- May 31, 2017
- Ms Heesun Kim
* For Immediate Release
Asan Institute Releases the Report of Six Nations Survey with 6 other institutions from Australia, China, Japan, India and Indonesia
SEOUL, May 31, 2017 – The Asan Institute for Policy Studies (http://en.asaninst.org/) presents “The Asian Research Network: The Six Nations Survey” in coordination with the United States Studies Center (University of Sydney), Perth USAsia Centre (University of Western Australia), the Shanghai Institute for International Studies, Canon Institute for Global Studies, Brookings India, and FPCI (Foreign Policy Community of Indonesia).
The report reveals a number of significant findings about public opinion on regional security and economic issues. Among the topics covered include public attitudes about great power relations, perceived threat, and regional challenges for cooperation. Some interesting results include the following:
South Korean attitudes towards China has deteriorated since 2015. 60% of South Koreans see Chinese influence on South Korea as negative (neutral 25%, positive 15%). This is a significant departure from 2015 when 47% of respondents viewed China’s influence as positive (neutral 32%, negative 21%).
When asked about China’s influence on the Asia-Pacific region, 49% of the survey respondents stated that it does more harm than good. Those who stated that China’s influence on the region did “about the same amount of good and harm” and “more good than harm” were 39% and 13%, respectively. In 2015, 65% of the respondents stated that China did “about the same amount of good and harm” (“more good than harm” 23%, “more harm than good” 12%).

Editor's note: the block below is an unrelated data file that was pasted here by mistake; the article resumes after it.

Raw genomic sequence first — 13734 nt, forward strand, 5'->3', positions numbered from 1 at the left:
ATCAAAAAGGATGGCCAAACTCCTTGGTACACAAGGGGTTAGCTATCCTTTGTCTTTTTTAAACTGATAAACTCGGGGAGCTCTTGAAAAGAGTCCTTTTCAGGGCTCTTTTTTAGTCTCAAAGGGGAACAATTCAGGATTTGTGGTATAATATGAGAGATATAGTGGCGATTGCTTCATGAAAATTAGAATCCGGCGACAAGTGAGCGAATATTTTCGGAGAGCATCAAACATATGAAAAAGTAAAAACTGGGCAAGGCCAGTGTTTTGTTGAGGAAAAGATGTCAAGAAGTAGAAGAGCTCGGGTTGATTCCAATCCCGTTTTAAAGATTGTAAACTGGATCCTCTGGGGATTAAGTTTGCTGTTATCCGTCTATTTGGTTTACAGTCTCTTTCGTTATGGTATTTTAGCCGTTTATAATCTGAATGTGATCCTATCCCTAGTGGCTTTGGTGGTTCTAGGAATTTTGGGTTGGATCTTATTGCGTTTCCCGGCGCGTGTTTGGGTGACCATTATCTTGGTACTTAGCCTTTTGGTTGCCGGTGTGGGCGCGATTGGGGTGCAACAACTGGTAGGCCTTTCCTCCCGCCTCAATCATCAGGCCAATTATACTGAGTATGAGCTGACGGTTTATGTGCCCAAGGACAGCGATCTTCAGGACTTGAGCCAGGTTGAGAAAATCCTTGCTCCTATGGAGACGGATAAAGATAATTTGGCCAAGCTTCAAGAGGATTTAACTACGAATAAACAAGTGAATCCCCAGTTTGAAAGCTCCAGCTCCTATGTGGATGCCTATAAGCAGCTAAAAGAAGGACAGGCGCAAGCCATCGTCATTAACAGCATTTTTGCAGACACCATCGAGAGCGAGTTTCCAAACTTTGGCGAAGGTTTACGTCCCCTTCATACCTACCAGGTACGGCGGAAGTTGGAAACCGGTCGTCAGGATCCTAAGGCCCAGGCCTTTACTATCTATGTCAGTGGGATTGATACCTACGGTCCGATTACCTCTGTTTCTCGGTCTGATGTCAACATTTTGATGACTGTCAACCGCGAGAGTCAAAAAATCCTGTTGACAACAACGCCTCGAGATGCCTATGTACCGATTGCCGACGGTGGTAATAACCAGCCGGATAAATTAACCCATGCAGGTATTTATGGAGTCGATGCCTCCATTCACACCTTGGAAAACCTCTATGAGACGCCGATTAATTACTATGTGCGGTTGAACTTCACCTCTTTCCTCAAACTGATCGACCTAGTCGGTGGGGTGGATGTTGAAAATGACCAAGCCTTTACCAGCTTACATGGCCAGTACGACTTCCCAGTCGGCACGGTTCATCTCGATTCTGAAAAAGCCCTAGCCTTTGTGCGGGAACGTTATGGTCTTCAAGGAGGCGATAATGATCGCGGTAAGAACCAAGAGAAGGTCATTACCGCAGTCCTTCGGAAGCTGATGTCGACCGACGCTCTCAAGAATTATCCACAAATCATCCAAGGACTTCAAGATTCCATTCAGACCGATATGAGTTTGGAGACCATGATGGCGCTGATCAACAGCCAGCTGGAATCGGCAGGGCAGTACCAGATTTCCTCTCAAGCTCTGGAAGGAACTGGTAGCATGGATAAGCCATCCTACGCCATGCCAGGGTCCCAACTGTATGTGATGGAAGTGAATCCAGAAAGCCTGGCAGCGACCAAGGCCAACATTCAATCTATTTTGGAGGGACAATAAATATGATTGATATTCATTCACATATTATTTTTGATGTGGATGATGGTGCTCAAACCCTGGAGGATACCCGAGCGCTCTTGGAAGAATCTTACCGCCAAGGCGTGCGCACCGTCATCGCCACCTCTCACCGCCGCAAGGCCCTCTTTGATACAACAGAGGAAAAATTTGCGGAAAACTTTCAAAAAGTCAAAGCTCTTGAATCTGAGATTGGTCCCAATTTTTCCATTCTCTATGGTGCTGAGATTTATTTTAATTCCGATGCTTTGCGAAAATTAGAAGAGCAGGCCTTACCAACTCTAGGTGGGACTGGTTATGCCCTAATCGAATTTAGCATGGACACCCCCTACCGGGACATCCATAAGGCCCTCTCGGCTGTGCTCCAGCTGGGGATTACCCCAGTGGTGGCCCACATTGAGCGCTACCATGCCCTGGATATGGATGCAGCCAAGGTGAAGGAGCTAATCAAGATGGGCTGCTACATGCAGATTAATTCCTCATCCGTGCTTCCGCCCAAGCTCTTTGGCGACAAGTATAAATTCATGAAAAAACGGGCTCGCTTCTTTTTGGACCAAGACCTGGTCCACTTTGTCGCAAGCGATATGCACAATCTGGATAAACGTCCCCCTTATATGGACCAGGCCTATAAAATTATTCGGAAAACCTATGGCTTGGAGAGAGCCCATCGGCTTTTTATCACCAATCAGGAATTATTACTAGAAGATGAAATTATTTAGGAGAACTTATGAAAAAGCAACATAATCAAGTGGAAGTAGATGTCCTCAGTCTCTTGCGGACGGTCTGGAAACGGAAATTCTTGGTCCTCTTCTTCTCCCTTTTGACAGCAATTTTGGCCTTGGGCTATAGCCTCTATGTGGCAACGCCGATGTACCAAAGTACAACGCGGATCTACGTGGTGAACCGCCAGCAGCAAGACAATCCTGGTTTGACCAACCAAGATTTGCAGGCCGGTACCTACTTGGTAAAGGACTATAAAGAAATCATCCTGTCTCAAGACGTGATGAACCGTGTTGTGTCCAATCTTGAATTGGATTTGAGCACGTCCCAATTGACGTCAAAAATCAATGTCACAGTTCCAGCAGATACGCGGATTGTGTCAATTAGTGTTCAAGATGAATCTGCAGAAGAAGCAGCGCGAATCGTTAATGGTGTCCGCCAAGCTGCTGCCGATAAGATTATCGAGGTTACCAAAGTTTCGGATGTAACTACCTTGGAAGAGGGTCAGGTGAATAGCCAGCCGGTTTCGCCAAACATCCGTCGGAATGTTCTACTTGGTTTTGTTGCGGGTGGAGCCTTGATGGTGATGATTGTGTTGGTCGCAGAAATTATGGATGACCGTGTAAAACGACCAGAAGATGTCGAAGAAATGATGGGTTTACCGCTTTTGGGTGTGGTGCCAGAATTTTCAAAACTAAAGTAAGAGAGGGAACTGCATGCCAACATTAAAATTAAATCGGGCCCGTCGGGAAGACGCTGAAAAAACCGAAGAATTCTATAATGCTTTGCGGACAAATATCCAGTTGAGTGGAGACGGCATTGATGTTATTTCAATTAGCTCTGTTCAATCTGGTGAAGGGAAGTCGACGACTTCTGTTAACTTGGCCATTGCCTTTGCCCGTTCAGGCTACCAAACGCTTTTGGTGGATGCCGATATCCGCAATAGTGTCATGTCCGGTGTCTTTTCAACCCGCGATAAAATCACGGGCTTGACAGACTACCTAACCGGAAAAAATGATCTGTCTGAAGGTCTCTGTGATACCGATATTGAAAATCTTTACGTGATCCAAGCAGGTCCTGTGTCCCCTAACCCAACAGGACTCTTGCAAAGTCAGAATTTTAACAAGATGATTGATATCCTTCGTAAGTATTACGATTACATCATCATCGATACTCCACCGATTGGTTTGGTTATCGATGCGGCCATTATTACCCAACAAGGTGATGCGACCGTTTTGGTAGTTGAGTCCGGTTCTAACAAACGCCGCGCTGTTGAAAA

85% of survey respondents assess the current state of South Korean national security as negative (positive 15%). Also, the outlook on inter-Korean relations under the Trump administration is pessimistic with 72% expecting it to be “bad” or “very bad” (“good” 25%, “very good” 2%).
North Korea is seen as the most likely source of conflict in the region for respondents from South Korea (44%), Australia (51%), Japan (59%), and Indonesia (59%). 24% of Chinese stated that Japan is the greatest security risk while 35% of Indians view China as the most likely source of conflict in the region.
44% of South Koreans stated that North Korea is the most likely source of conflict in the region. 29% see China as the second greatest security risk. This figure was significantly lower in 2015 (8%). 19% of Chinese respondents saw South Korea as the most likely source of conflict in the region. This figure was significantly lower in 2015 (2%).
The sample size of the South Korean survey was 757 people, aged 19 and over. The margin of error is ±3.6% at 95% confidence level. The survey was conducted by Ipsos which employed an online survey to collect the data during February 23- March 19, 2017.
Research Team from the Asan Institute for Policy Study includes:
About the Asan Institute for Policy Studies
The Asan Institute for Policy Studies (http://en.asaninst.org/) is an independent think tank that provides innovative policy solutions and spearheads public discourse on the core issues in Korea, East Asia, and the world. Our goal is to assist policymakers to make better informed and mutually beneficial policy decisions. The Asan Institute, established in 2008, has successfully hosted a series of international conferences including the Asan Plenum, the Asan China Forum and the Asan Nuclear Forum. It has also published a number of books, such as China’s Foreign Policy, Japan In Crisis, and The Arab Spring. The institute has been ranked among the world’s top 100 think tanks by the Chinese Academy of Social Sciences (CASS) in 2015.